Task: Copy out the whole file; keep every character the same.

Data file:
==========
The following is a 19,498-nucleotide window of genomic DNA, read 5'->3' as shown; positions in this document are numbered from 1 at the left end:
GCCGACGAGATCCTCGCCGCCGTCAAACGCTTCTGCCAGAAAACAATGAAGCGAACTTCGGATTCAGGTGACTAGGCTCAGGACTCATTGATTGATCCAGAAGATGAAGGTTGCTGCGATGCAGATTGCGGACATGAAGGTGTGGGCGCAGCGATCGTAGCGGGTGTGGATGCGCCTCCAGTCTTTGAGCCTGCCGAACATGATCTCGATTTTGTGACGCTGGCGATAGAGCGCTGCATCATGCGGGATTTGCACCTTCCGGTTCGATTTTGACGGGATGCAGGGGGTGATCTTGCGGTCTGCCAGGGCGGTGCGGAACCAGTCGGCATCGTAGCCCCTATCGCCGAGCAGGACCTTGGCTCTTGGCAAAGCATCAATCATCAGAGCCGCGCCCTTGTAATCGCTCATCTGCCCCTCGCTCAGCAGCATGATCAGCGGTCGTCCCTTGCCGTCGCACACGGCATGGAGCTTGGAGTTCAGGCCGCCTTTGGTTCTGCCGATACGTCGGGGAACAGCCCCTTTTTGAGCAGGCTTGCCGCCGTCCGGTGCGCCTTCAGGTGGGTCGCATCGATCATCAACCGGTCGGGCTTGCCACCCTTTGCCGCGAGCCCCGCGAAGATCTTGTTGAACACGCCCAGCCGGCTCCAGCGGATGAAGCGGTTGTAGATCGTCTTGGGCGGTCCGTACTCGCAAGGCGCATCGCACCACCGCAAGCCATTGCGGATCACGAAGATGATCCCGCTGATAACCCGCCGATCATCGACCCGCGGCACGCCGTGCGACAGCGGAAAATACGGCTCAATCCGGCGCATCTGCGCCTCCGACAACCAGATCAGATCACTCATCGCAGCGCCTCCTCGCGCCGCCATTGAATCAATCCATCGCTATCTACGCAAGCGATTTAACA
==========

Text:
The following is a 19,498-nucleotide window of genomic DNA, read 5'->3' as shown; positions in this document are numbered from 1 at the left end:
GCCGACGAGATCCTCGCCGCCGTCAAACGCTTCTGCCAGAAAACAATGAAGCGAACTTCGGATTCAGGTGACTAGGCTCAGGACTCATTGATTGATCCAGAAGATGAAGGTTGCTGCGATGCAGATTGCGGACATGAAGGTGTGGGCGCAGCGATCGTAGCGGGTGTGGATGCGCCTCCAGTCTTTGAGCCTGCCGAACATGATCTCGATTTTGTGACGCTGGCGATAGAGCGCTGCATCATGCGGGATTTGCACCTTCCGGTTCGATTTTGACGGGATGCAGGGGGTGATCTTGCGGTCTGCCAGGGCGGTGCGGAACCAGTCGGCATCGTAGCCCCTATCGCCGAGCAGGACCTTGGCTCTTGGCAAAGCATCAATCATCAGAGCCGCGCCCTTGTAATCGCTCATCTGCCCCTCGCTCAGCAGCATGATCAGCGGTCGTCCCTTGCCGTCGCACACGGCATGGAGCTTGGAGTTCAGGCCGCCTTTGGTTCTGCCGATACGTCGGGGAACAGCCCCTTTTTGAGCAGGCTTGCCGCCGTCCGGTGCGCCTTCAGGTGGGTCGCATCGATCATCAACCGGTCGGGCTTGCCACCCTTTGCCGCGAGCCCCGCGAAGATCTTGTTGAACACGCCCAGCCGGCTCCAGCGGATGAAGCGGTTGTAGATCGTCTTGGGCGGTCCGTACTCGCAAGGCGCATCGCACCACCGCAAGCCATTGCGGATCACGAAGATGATCCCGCTGATAACCCGCCGATCATCGACCCGCGGCACGCCGTGCGACAGCGGAAAATACGGCTCAATCCGGCGCATCTGCGCCTCCGACAACCAGATCAGATCACTCATCGCAGCGCCTCCTCGCGCCGCCATTGAATCAATCCATCGCTATCTACGCAAGCGATTTAACA